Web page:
For banks and other financial institutions, the threat of looming sanctions grows with each new regulatory requirement. It is incumbent upon them to perform a risk assessment and amend AML compliance programs according to each regulation. In some cases, banks turn to third-party vendors to help fulfill KYC obligations and AML policy considerations to limit risk and avoid sanctions. However, a new draft regulation may further complicate things.
If passed, the Digital Operational Resilience Act (DORA) represents a large-scale change to the way AML and KYC regulations work in the EU. DORA proposes a regulatory compliance framework for “critical third parties which provide information communication technologies-related services” to financial institutions and banks. Included in this group are vendors that provide risk profile assessments, suspicious activity or criminal activity monitoring and AML or KYC compliance services.
The long and the short of this is that, as complex as the current regulatory compliance landscape is, it is ever evolving, and banks must take the steps necessary to ensure both they and their third-party partners are compliant.
Banks can lean into three practices for creating strong, scalable compliance programs
Financial institutions are already heavily guarded against money laundering and terrorism financing activities. But with a dynamic regulatory landscape, they need to programmatically prepare themselves for any and all future changes to KYC regulations and AML laws. Unfortunately, even this preparation requires overhead costs. But up-front costs for implementing automated KYC software to shore up customer identification programs and enhanced due diligence processes pale in comparison to potential sanctions, reputation damage and customer loss should a breach occur. Building a robust program includes the following activities.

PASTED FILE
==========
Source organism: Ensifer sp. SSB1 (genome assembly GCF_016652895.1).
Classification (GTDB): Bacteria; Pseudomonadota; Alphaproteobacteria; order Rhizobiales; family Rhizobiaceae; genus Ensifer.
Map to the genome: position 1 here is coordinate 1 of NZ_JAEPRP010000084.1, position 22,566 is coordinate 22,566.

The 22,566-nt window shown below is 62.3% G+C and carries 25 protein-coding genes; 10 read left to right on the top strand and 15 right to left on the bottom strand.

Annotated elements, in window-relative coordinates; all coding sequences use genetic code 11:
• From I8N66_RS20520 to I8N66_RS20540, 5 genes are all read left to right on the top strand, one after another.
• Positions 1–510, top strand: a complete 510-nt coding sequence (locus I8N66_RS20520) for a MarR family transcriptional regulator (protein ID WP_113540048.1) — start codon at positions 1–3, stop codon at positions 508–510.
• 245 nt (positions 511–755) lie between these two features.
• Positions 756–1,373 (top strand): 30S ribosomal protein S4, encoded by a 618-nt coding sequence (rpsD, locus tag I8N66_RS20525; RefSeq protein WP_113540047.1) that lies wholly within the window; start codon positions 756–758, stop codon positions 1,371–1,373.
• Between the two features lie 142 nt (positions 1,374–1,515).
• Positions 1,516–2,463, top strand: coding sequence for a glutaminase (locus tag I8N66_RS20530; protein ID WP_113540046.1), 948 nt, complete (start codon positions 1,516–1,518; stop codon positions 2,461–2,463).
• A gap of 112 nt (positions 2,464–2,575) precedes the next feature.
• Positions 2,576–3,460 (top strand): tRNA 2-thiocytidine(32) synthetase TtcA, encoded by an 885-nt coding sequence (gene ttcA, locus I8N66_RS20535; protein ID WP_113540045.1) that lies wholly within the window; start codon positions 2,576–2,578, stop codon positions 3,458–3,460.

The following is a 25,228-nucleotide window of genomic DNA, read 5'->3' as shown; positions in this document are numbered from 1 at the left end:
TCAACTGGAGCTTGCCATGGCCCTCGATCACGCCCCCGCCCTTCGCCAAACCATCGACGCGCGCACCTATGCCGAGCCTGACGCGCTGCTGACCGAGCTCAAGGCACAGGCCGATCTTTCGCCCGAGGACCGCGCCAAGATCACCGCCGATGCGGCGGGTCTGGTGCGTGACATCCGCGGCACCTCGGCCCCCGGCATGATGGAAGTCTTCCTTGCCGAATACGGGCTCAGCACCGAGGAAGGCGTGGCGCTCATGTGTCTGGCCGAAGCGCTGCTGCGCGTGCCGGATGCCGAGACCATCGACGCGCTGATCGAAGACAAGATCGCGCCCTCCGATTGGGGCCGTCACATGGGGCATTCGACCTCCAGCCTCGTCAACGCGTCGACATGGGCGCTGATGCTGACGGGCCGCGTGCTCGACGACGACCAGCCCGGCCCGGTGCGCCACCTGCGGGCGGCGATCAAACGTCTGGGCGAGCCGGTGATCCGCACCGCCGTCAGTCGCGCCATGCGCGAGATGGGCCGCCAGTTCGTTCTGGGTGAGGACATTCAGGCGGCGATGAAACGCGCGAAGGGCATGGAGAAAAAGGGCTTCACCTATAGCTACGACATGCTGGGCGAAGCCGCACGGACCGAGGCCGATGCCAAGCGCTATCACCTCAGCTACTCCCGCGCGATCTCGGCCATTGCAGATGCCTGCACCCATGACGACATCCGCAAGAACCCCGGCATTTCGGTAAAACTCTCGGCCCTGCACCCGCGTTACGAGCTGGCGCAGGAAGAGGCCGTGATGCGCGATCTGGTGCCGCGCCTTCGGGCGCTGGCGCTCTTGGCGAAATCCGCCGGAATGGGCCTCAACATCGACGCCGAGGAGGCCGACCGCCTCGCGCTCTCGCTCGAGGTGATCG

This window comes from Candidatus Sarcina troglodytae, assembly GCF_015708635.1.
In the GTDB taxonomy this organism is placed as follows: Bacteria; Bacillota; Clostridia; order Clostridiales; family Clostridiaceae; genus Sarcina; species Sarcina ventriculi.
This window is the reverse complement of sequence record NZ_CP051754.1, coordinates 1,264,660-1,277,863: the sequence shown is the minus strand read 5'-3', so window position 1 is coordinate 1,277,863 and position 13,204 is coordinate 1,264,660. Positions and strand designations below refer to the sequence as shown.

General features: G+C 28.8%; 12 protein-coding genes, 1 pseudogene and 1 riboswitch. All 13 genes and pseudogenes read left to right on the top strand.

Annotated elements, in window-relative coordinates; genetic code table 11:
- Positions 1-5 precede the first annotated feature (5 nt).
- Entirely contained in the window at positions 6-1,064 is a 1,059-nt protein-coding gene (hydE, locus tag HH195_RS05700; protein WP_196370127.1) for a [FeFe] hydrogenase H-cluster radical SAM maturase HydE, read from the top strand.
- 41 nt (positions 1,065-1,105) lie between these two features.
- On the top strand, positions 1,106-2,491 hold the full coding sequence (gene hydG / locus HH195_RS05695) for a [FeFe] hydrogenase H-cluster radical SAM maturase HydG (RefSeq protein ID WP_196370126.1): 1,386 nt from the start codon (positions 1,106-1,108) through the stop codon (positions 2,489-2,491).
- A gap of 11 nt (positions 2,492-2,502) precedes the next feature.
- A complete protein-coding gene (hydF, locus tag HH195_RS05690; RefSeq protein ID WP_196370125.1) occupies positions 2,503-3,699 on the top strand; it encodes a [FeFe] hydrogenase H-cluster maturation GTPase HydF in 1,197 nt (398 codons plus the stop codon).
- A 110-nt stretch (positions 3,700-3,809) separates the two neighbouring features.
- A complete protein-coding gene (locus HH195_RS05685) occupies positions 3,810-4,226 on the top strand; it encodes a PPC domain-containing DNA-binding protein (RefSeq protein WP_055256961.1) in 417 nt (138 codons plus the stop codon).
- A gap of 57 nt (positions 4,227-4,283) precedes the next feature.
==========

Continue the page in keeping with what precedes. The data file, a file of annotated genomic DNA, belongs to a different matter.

1. Digitize identity verification processes, audit trails, and customer experience
Banks have invested plenty in digitizing their identity verification processes. However, many banks still revert to manual processes once digital systems identify a high-risk transaction or account. Financial institutions should continue to modernize customer identification technology, which should provide a number of benefits.
Digitized operations help reduce the number of in-branch customer identity verifications and improve in-branch verifications when necessary. Leveraging intelligent platforms minimizes the risk of human error and allows bank employees to focus on the customer experience.
With digitized audit processes, banks can turn their literal paper trail into a digital one. This transformation helps avoid inefficiencies and is more reliable against mistakes than manual audits.
Finally, digitized operations help streamline the customer experience. With digitized customer's identity verification solutions, banks, financial institutions and financial services firms can place KYC processes at optimal places in the customer journey. This helps reduce customer churn while simultaneously fortifying anti-money laundering safeguards.